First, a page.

Several banks have started implementing the new plan to apply indelible ink on finger of the right hand of customers in some metro cities to ensure one-time exchange of old Rs 500 and Rs 1,000 notes of upto Rs 4,500. As per officials, the step would prevent operators of black-money from using other people’s accounts to exchange old notes, even though the latest step in demonetisation drive of the Centre could impact those without bank accounts and have more than Rs 4,500 in old currency notes.
They told ‘The Indian Express’ that the limit of Rs 4,500 would be reviewed after November 24. Yesterday 11 branches of State Bank of India (SBI) and some branches of Bank of India, Canara Bank and the RBI’s Delhi office started using the ink on fingers of people exchanging old notes of Rs 500 and Rs 1,000.
An official of Karnataka government-run Mysore Paints and Varnish Ltd (MPVL), the only recognised producer of the indelible ink in the country said it had received orders for 2.9 lakh 5-ml bottles, each costing Rs 116, from several banks. Harakumar, general manager, MPVL said that some amount of ink which was available through the Election Commission and other authorities was dispatched to banks through the RBI. The company will be producing ink at the rate of 37,000 bottles per day for dispatch to banks.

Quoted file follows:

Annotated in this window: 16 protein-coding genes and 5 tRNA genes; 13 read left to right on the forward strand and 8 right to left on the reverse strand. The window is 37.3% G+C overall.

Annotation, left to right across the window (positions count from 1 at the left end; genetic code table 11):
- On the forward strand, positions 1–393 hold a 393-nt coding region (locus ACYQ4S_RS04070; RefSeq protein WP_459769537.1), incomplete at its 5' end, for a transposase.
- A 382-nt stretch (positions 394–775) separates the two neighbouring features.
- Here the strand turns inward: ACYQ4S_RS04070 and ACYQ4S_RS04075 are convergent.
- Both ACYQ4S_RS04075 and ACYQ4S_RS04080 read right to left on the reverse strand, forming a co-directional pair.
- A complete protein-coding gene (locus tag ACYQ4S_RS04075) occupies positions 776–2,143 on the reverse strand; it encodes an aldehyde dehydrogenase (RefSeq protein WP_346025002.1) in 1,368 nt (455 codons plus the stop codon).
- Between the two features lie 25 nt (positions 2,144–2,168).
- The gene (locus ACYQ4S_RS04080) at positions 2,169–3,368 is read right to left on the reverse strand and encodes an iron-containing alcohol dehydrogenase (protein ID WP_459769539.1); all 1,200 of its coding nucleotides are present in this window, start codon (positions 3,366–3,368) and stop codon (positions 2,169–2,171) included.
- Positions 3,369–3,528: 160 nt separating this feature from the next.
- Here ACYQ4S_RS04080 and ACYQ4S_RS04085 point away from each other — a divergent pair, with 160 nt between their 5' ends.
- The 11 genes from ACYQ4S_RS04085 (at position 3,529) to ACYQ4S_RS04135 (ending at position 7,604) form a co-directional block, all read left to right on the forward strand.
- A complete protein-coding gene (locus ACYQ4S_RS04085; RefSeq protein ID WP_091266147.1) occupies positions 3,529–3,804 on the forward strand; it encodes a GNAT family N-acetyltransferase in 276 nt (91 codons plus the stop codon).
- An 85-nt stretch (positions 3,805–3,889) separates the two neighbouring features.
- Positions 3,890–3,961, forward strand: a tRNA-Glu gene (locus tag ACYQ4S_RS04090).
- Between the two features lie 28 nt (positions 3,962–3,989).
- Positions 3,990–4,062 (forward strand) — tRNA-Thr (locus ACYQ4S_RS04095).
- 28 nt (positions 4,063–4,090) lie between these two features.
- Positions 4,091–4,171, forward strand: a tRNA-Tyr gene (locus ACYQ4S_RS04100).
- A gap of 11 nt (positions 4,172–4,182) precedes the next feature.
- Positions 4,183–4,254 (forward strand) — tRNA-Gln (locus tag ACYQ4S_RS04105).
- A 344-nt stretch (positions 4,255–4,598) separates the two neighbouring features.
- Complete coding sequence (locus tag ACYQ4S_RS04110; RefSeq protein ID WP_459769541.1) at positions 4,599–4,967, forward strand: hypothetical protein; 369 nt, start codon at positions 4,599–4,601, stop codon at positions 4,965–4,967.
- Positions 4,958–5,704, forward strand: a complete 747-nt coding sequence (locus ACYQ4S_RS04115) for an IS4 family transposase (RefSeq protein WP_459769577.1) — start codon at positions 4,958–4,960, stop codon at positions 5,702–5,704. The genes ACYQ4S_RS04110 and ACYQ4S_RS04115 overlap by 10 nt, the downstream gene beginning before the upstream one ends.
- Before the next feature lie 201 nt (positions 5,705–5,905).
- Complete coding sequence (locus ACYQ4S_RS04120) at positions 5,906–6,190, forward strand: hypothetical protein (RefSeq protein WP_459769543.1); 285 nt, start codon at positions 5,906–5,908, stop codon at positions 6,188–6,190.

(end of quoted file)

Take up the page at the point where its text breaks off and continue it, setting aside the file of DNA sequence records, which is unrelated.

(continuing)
However, with indelible ink not reaching most of the branches, banks looked for other ways to make sure that the same people did not exchange old currency more than once. While some banks exchanged currency against a single identity card only once, same cannot be used for the next 15 days for this purpose, the SBI’s headquarters in Tamil Nadu directed branches to use “dhobi ink”, or the ink used by washermen and women to mark clothes.